Rents are rising. Complexes are filling up. Still, property owners aren’t taking their high profile for granted. Landlords want to grow apartments out of temporary housing status, betting on trends indicating that more people – from younger workers to seniors looking to downsize in retirement – are finding renting attractive.
“We’re glad there’s a demand,” says Trent Brooks, chief operating officer of Newport Beach-based landlord Lyon Communities. “But [renters] clearly have choices. That’s why we’re going the extra mile.”
Brooks and Kevin Baldridge, apartments chief for Newport Beach-based the Irvine Company, gave us some ideas about how demographics and popular opinions favoring the apartment business may intersect with innovation to meet this new wave of renters.
“The renter of the future will be staying in apartments longer,” Baldridge says. “How do we keep up the livability?”
Here are nine trends that renters will likely see in the coming years – as well as one surprising trend they won’t:
1. A more vibrant look
Apartments have seemingly forever had, well, a functional blandness designed not to offend and/or be cleaned and turned around quickly for the next tenants.
The complex of the future will push design tastes, since landlords won’t want their tenants to feel bored with where they live. Look for bold architecture and lively shapes and colors. The Irvine Company’s soon-to-open Los Olivos complex in Irvine will sport distinctive looks at each apartment cluster.
2. One-bedroom units
Two-bedroom units have dominated local complexes, as renters sought to share costs. But the new renter will likely have once been in a roommate situation – either literally or living with a family, etc.
They’ll want their own place – the one-bedroom unit – and will be willing to pay the higher costs for a place they can call their own.
Good riddance, Navaho white walls. Many complexes now allow tenants to choose the color their unit is painted. And those design choices will only balloon.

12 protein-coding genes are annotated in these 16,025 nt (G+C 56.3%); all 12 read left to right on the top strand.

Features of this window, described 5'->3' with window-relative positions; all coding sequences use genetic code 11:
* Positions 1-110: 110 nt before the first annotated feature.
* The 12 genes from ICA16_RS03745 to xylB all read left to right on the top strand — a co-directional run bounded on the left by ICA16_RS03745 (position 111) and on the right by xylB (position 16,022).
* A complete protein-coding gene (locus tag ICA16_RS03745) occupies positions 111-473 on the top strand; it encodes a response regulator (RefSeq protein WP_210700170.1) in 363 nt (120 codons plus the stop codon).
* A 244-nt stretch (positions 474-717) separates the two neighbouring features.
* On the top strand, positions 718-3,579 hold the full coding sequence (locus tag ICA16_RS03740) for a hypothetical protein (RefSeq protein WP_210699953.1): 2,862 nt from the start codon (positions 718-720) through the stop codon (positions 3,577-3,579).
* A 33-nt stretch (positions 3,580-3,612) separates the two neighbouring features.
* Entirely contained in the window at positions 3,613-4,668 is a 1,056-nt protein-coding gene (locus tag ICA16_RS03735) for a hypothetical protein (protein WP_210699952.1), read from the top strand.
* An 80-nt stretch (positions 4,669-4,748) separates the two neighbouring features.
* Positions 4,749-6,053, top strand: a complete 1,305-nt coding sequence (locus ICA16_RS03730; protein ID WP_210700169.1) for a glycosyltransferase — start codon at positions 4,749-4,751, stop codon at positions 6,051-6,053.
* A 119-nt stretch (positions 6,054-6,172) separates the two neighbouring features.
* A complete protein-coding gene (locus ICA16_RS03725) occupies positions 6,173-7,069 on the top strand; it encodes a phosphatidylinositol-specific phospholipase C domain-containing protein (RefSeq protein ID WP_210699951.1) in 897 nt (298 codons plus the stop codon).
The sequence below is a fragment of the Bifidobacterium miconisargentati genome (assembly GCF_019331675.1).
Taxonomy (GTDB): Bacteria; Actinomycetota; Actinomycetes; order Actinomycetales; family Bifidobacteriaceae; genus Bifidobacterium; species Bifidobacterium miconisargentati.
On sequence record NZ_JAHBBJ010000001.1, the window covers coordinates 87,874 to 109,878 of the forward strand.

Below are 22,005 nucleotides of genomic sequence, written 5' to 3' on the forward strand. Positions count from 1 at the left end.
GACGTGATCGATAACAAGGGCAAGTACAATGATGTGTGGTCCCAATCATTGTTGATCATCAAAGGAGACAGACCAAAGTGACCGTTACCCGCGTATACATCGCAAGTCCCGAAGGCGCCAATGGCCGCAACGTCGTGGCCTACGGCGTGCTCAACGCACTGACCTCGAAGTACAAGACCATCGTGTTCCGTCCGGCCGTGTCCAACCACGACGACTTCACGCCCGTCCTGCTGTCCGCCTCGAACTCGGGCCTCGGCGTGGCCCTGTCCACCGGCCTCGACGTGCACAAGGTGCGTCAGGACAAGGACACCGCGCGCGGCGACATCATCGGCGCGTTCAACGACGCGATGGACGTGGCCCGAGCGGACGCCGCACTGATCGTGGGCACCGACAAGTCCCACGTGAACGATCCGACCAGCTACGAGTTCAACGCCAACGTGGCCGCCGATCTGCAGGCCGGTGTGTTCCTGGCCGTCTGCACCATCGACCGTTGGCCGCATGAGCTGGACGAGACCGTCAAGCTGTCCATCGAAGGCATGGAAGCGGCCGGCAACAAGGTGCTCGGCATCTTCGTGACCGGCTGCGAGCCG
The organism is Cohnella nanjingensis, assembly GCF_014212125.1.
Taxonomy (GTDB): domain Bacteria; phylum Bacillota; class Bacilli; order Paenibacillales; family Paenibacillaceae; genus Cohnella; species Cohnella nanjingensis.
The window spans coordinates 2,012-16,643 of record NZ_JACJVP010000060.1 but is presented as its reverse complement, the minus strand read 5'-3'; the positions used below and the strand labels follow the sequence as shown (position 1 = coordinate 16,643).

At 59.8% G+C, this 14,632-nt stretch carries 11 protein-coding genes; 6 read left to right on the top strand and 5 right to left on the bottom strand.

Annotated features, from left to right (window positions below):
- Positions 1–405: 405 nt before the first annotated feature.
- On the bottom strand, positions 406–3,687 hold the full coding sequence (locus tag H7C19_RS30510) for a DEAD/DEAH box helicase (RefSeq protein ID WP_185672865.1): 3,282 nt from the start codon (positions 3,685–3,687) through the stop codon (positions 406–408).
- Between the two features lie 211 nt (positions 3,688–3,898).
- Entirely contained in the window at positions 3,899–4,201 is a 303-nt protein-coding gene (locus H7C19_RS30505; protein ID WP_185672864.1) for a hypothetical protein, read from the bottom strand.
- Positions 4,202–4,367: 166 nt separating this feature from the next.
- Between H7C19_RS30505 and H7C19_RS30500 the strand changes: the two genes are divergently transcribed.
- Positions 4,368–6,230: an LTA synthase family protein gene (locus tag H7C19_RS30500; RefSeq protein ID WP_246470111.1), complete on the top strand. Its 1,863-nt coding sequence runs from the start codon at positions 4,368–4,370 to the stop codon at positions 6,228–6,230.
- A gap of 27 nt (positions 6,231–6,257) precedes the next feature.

Don’t expect each apartment in your complex to have the same trim – cabinets or appliances or flooring – as landlords try to rid apartment living of its sameness.
4. Tech-friendly details
We love our gadgets and our connectivity. And landlords are scrambling to catch up.
Smart landlords will be sure their complexes can handle everything, from wall-mounted flat-screen TVs to sophisticated audio systems to quick Internet connectivity – wired or not. It even comes down to electric outlets: Can they handle traditional plugs as well as USB connectors for newer technologies?
“Hard flooring” will no longer be located at the door and in the kitchen and bath areas. Expect to see extensive use of tiles, woods or laminates in the coming years – and at all price levels of apartments.
This will make apartments feel more like homes, where hard flooring has become an upscale preference. It will allow renters to further customize, if they choose to, with area rugs.
6. Pets welcome
Americans love their pets. But pets were long shunned at rental complexes – rough treatment that often gave renters another reason to own a home.
No more. Expect to see dedicated dog runs and even dog parks at complexes, as well as areas where you can wash your pet. At Lyon’s planned The Marke in Santa Ana, professional pet grooming will be offered on site.
7. Social events
Renters are typically unmarried, and when you congregate singles, well, romance does happen. Landlords have decided to take that “secret” – you know, flirting by the pool or at the laundry – and turn it into amenities.
Complexes will increase the number of events, from mixers to fitness to classes, in order to build community. The bet is that the more people like their neighbors, the more likely they’ll stay.
8. Food and services
Landlords are finding creative ways for their tenants to have their culinary desires satisfied. So complexes will beef up their barbeque areas, for example, for tenant grill masters. Various levels of food service may be offered, including an on-site eatery – as The Marke will offer – and improved food delivery.
In addition, a communal high-grade kitchen may be available, either for tenant use or for special food- and/or wine-tasting events.
People have lots stuff, particularly the new breed of renter coming from homeownership. Landlords will increase their offerings of storage space, even charging a premium for the use of locked spaces at a complex. It’s another service to be peddled to renters, as well as an awareness that renters are key users of self-storage yards.
≈ GREEN, NOT ≈The key renter demographic – young and affluent but not ready for ownership – has been strongly supportive of green technologies and policies. So expect to see modest levels of modern conservation at complexes, such as water and energy savers, and various recycling systems. Charging stations for electric vehicles may be available, too.
But don’t expect truly green complexes. For example, offering carport space for a fee – with the roofs topped with solar panels – won’t yet fly.
As the Irvine Company’s Baldridge says, renters like landlords who are green, “but they won’t pay extra for it.”